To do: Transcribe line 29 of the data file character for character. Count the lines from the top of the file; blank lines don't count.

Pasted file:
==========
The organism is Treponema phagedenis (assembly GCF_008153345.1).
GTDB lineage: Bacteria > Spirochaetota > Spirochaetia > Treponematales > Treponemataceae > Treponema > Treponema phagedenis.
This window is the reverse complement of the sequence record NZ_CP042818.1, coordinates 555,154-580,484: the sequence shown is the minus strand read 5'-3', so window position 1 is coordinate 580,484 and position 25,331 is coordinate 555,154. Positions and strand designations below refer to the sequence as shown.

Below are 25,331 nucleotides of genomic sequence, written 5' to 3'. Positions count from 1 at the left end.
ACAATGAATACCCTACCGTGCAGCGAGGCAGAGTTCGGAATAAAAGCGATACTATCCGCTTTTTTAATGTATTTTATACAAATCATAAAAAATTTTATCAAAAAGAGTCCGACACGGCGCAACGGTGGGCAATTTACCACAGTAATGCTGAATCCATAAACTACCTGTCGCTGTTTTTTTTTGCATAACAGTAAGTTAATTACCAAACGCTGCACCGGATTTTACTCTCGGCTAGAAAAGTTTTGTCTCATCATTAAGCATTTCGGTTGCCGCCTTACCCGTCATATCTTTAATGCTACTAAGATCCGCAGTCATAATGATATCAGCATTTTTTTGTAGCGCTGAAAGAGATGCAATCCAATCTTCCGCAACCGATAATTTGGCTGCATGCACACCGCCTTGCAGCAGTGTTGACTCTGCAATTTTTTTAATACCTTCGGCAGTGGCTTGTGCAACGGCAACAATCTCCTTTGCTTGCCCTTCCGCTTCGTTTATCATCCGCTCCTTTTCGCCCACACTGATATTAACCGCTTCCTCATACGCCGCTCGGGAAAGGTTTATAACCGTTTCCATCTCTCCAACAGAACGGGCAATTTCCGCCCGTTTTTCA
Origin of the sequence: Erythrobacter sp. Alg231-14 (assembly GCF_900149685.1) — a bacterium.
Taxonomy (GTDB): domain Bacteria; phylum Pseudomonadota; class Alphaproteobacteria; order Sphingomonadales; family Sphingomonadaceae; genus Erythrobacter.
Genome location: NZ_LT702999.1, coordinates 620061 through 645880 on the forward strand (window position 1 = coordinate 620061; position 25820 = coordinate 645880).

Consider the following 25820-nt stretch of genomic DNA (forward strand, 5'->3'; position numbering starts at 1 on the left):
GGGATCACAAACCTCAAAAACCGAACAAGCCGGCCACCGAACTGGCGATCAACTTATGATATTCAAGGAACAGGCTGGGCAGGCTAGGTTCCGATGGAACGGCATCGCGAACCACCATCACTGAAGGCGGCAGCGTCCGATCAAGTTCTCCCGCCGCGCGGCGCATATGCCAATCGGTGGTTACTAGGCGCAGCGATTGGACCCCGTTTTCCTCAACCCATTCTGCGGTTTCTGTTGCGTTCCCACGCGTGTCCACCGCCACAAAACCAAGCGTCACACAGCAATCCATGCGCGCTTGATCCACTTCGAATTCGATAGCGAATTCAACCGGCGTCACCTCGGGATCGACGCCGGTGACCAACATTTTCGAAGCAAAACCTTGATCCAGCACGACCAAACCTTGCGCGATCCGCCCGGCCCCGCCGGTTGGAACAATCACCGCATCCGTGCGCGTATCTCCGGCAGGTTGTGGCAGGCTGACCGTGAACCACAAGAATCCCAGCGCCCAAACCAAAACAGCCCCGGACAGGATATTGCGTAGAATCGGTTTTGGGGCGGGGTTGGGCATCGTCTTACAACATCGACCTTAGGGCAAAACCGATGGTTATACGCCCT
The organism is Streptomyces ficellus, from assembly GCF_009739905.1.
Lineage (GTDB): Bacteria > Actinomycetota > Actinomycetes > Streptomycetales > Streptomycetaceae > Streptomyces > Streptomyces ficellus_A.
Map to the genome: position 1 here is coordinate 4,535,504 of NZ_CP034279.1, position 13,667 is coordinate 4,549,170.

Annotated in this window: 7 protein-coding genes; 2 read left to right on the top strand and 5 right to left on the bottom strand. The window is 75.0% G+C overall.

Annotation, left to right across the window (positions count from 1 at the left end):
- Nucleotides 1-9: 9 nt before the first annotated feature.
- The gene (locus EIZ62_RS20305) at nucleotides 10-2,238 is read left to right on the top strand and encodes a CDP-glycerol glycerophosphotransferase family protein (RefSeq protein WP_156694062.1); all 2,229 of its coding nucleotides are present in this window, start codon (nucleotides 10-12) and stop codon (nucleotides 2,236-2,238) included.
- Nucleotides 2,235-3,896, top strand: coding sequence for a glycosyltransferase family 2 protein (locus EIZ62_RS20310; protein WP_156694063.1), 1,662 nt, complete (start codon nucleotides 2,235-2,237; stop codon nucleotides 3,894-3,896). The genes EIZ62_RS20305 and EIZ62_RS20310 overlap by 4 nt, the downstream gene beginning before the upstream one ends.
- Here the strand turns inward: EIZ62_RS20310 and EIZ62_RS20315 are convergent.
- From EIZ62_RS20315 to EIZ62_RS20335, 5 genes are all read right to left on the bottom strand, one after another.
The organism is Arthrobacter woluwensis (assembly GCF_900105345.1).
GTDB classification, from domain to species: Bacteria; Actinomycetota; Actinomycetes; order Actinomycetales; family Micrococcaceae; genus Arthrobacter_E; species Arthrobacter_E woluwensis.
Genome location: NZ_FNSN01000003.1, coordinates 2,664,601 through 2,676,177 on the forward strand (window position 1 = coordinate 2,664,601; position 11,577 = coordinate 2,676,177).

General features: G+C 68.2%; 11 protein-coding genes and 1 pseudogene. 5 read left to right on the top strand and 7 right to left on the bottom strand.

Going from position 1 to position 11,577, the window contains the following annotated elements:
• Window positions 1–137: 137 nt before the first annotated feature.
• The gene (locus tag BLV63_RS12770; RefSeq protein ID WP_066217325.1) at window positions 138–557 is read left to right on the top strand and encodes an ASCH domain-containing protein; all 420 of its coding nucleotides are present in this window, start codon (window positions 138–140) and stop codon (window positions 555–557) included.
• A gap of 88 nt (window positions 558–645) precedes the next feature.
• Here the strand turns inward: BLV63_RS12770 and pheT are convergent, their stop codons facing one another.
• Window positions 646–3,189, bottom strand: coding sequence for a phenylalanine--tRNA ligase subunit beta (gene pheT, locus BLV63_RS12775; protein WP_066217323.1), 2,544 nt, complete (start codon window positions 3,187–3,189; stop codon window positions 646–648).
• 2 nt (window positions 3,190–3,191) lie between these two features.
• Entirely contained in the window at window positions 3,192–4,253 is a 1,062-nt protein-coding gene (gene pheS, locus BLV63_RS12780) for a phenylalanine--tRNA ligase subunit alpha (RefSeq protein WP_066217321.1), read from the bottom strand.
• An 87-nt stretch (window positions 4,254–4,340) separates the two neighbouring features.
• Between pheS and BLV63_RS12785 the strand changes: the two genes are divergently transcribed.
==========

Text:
• Here the strand turns inward: BLV63_RS12770 and pheT are convergent, their stop codons facing one another.